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Executive Forecast

“We didn’t’ see this coming”

– Bill Gates in last year’s annual letter as Chairman of the Gates Foundation.

No, he wasn’t talking about COVID-19; Gates was referring to other surprise megatrends in global healthcare, one of the most complex, regulated and challenging sectors, which demands principled executives who can safely helm our Mission Health. Gates’ worthy list informs the 2020 edition of Executive Forecast’s South Africa report which covers a greater understanding of the true economic impact of health, redefines the catch-all term of “access,” and explores financing mechanisms, breakthrough technologies, and empowerment of the historically disadvantaged.

Mission Health highlights how we can work together to navigate the complexities in restoring investor confidence, attracting investment, and ultimately, achieving the “triple bottom line” in a South African context.

Strong Health, Stronger business

If we needed any greater evidence of the massive impact of health on the economy, witness the single biggest market decline since the Great Recession of 2008, sparked by the COVID-19 pandemic. But the impact can also go the other way: investing in health is always good business. South Africa’s business and government communities understand that you can’t invest in what you don’t plan for—and you won’t invest in what you don’t understand. Together, they’re driving planning and greater understanding through formal and informal channels.

“We are a proactive government and prioritize the people’s needs. We are creating platforms for the private sector to participate and invest in the country.”

Thembi Siweya, Deputy Minister of the Planning Department.


“We have been pushing for investment and growth which is a critical issue in South Africa, as nothing happens without them,” says Cas Coovadia, Director of Business Unity South Africa (BUSA). “It is a matter of changing the narrative and it is in our hands to do this, government, business and labor together. We need leadership that understands our role in the global economy and what needs to be done to get our economy going.” Stavros Nicolaou, Chairman of Pharmisa, a South African industry trade-group stresses the importance of implementing structural reforms, and that the business community is fully behind President Ramaphosa’s drive to restore governance, liquidity, and sustainability in state-run enterprises.

Risenga Maluleke, Statistician-General and Head of Statistics South Africa, emphasizes the importance of knowing as much as possible about the population you’re planning for. “We collect data from households, from industry, from administrative records from schools, clinics and police. Statistics must be independent, facts can be stubborn!” Maluleke asserts. “There have been several initiatives championed by the President to encourage Foreign Direct Investment into the country,” says Thulisile Manzini, CEO of Brand South Africa. “These include the launch of the South African Investment Conference with a clear target of U$68 billion over 5 years. Of the inaugural U$17 billion investment, approximately U$14 billion worth of projects is in the implementation phase across different sectors. Last year’s SA Investment Conference also saw an investment commitment of U$21 billion pledges made from various investors.” Manzini also points towards a new “One Stop Shop” concept which removes red tape for investors by providing more coordinated, streamlined, and professional services to companies, bringing together special economic zones, provincial investment agencies, local authorities, and government departments. Talking about economic spillover, “there is a whole domino effect in coming up with innovative medicines and treating patients,” says Dr Konji Sebati, CEO of IPASA, the Innovative Pharmaceutical Association of South Africa. “We create a virtuous cycle of life. Few people are aware of the contribution that pharmaceutical companies make to human welfare. Not only do their medicines save lives, it improves health, and prolongs and enhances quality of life, but medicines also reduce overall healthcare costs.”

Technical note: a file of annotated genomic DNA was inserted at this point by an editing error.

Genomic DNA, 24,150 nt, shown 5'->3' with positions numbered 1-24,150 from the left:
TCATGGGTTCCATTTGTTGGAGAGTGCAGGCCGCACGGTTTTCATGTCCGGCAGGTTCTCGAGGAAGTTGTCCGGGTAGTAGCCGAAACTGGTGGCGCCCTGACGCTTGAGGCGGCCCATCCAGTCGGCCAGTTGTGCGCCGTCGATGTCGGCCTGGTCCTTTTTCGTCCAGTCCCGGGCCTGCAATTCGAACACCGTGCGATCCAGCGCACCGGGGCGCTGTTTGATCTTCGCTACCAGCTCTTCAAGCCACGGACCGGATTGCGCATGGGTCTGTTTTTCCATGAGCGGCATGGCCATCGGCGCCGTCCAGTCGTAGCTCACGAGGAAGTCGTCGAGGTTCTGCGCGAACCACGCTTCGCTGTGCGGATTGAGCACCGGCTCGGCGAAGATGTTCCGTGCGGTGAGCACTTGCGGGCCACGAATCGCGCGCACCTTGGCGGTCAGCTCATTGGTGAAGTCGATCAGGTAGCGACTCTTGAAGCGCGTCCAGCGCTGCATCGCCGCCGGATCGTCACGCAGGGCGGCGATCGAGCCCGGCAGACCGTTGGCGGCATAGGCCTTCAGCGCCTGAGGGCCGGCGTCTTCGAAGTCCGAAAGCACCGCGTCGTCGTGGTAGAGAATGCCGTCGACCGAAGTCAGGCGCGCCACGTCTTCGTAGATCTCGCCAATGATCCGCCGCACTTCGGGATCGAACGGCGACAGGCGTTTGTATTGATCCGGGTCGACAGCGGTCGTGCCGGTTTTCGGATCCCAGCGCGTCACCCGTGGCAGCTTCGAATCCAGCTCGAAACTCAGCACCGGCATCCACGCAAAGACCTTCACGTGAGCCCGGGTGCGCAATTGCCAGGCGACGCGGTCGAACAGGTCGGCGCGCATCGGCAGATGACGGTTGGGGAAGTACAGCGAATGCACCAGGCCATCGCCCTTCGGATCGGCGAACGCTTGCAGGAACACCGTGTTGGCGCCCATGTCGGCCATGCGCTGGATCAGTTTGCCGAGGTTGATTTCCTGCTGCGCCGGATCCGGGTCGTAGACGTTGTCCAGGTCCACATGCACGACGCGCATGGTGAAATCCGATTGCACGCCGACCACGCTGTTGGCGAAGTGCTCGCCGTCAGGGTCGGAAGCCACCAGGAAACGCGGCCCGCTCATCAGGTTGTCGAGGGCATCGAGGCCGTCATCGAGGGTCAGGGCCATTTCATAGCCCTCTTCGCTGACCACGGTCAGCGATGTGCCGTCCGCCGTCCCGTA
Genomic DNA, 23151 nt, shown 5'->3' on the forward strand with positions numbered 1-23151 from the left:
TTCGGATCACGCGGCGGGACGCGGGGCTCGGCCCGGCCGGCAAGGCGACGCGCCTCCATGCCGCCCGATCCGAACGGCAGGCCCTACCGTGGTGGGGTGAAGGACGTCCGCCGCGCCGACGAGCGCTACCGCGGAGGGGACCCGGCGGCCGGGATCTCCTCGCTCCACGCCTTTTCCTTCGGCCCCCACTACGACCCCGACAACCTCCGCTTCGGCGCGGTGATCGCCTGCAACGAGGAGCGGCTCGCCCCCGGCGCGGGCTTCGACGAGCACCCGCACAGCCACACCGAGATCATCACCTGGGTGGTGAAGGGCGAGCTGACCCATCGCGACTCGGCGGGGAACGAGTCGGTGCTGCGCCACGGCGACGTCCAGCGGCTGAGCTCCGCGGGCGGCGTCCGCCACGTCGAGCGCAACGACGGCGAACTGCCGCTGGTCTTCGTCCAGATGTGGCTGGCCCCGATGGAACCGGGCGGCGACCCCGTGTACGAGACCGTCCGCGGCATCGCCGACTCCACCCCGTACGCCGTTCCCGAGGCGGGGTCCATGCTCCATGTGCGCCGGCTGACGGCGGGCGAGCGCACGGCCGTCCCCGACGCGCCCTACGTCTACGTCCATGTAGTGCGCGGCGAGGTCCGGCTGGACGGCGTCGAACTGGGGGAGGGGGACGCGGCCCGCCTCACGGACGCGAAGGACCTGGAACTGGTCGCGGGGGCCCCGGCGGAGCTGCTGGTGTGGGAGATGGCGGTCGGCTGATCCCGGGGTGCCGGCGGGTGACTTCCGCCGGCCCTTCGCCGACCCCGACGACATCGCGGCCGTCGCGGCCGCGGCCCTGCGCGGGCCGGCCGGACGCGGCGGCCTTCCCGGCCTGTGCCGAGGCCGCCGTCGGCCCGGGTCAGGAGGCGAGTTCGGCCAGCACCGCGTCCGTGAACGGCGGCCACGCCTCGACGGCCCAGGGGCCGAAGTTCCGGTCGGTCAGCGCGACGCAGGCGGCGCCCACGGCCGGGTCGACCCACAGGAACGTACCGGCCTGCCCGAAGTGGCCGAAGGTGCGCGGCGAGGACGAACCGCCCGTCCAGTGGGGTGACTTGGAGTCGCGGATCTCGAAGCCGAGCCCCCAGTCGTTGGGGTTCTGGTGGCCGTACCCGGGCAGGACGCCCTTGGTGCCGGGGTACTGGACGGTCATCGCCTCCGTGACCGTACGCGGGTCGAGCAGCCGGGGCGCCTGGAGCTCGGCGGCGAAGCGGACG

Shifting disease maps

Africa has historically been the epicenter of a multitude of global health initiatives. Notably, the world’s largest publicly-funded antiretroviral (ARV) program, increasing life expectancy by over a decade, an unprecedented achievement that has led to unprecedented business opportunities. However, partly as a result of its successes, the disease profile of the continent has been shifting—and its healthcare system along with it. South Africa must continue to develop expertise in managing both communicable diseases and non-communicable diseases, whose treatments must coexist in a fragile balance. Through collaborative know-how and coordinated effort between public and private initiatives, people on both sides of the equation believe it’s possible to re-engineer the country’s healthcare system. The National Health Insurance (NHI), is a universal health coverage scheme being implemented over a 14-year period starting in 2012.

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